The Comprehensive Plastic Policies We Need for a Clean Future

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Our planet is awash in plastic. This ubiquitous human creation has been found in the most remote locations — from the North Pole to Antarctica and from the highest slopes of Mount Everest to the Mariana Trench, the deepest place in the ocean.

But plastic is also as close as city streets and public parks, rivers, streams, beaches and throughout the ocean — where it’s injuring and killing wildlife. And in what may come as a surprise to many people, plastic is even found throughout the human body.

That’s why the theme of Earth Day 2024 — “planet vs. plastics” — is not hyperbole. Humanity is at a major crossroads in its relationship with this cheap, durable material that can take centuries or longer to break down — with an increasing body of scientific evidence showing that plastic pollution is harmful to wildlife, natural ecosystems and human health.

Fortunately, there’s a clear path to solving plastic pollution in the U.S. and around the world, although it won’t be easy. 

As The Pew Charitable Trusts detailed in our 2020 report, “Breaking the Plastic Wave, ” plastic pollution worldwide could be reduced by 80 percent by 2040 by instituting changes at every stage of the plastic life cycle, from production and use to recycling and disposal. But an 80 percent solution won’t solve the problem; getting to 100 percent by 2040 will, although that requires additional innovation and strong political will.

To be clear, we cannot recycle our way out of this problem. Instead, the solutions must span the entire plastic life cycle, with an emphasis on reducing plastic production and demand in the first place. In fact, Pew’s report found that reducing plastic production and consumption would yield the biggest reduction in plastic pollution of any potential action. Reducing production and consumption also offers the greatest opportunity to lower greenhouse gas emissions associated with producing plastic and converting virgin plastic, which accounts for almost 90 percent of plastic emissions.

To be effective, governments must lead these solutions with support from businesses, nongovernmental organizations, scientists, communities affected by plastic production and pollution, individuals who collect and recycle for their livelihood and consumers.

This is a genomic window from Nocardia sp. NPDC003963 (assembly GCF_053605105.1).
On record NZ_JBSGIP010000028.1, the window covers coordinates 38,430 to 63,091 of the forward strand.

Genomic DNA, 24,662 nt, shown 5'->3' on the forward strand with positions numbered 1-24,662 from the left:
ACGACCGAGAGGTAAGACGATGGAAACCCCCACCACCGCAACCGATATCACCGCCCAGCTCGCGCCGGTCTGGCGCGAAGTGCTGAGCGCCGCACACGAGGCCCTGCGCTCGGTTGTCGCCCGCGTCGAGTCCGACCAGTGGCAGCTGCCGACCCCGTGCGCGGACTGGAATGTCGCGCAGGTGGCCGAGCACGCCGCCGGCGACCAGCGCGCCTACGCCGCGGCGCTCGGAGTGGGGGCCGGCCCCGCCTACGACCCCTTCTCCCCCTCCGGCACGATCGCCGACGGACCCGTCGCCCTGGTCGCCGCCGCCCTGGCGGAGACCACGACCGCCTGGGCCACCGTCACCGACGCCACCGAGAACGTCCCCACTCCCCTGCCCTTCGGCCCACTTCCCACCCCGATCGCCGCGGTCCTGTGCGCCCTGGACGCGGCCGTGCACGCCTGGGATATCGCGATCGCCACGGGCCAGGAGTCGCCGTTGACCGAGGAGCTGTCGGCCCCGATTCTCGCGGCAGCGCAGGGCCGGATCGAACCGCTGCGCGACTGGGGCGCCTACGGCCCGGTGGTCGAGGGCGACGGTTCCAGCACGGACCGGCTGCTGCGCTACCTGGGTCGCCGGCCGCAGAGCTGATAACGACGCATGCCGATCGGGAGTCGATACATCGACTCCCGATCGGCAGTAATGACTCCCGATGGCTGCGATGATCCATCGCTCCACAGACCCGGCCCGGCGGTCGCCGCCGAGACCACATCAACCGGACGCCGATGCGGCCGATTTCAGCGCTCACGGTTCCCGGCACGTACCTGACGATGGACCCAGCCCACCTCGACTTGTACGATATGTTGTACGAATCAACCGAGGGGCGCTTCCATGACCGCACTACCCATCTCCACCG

Right now, the U.S. government has an unprecedented opportunity to play a central role in this global effort. The United Nations is negotiating an international agreement to end plastic pollution and has set a target to complete the agreement’s development by the end of this year. During these negotiations, the U.S. should support global and legally binding obligations that address all stages of the plastic life cycle.  

Earth Day began in the U.S. in 1970 at a time when the country was confronting another era of environmental degradation — badly polluted air, water and land, and very few checks on industrial waste. In part, through the Clean Air Act, the Clean Water Act and other sweeping federal legislation, the U.S. government has since forged a path toward reducing pollution and cleaning up our cities, towns, and natural areas. That work continues. 

But the U.S. must now build on these previous actions to tackle plastic pollution domestically by creating robust national policies and internationally by supporting comprehensive and ambitious provisions as part of the U.N.’s global agreement.

American leaders should view a strong national and international response to plastic pollution as a responsibility, not an option. The U.S. is the world’s second-highest producer of plastic (after China) and is among the highest producers of plastic waste and the pollution it creates.

The U.N.’s work resumes next week when the Intergovernmental Negotiating Committee on Plastic Pollution meets in Ottawa to continue its talks. At that event, the U.S. should help ensure that the final agreement addresses the full life cycle of plastic, including strong measures for reducing plastic production, banning problematic and avoidable products and polymers such as multi-material plastic packaging, improving product design and managing plastic waste.

The agreement should also focus on how to pay for collecting and managing plastic after its use, such as extended producer responsibility — in which companies that introduce plastic products must cover the cost of collection, sorting, recycling and waste management. Strong measures are also needed to directly address and reduce plastic pollution throughout its life cycle, in particular from microplastics — particles less than 5 millimeters in size, accounting for around one-third of plastic pollution worldwide.

A coherent and comprehensive international agreement would be far more effective than leaving individual governments to pursue these goals on their own; a nationally led approach will almost certainly lead to piecemeal policies that create uncertainty in the public and private sectors on how best to deliver the solutions. This uncertainty would, in turn, undermine the effectiveness of any U.N. agreement.

Plastic pollution is an important issue that touches all our lives and has considerable global consequences. Earth Day gives us the opportunity to focus on the collective actions needed to solve this urgent problem. A comprehensive United Nations agreement — with strong U.S. leadership — is a first step toward the planet prevailing over plastics.

Winnie Lau leads The Pew Charitable Trusts’ work to end plastic pollution.

This piece originally ran in The Hill on April 19.

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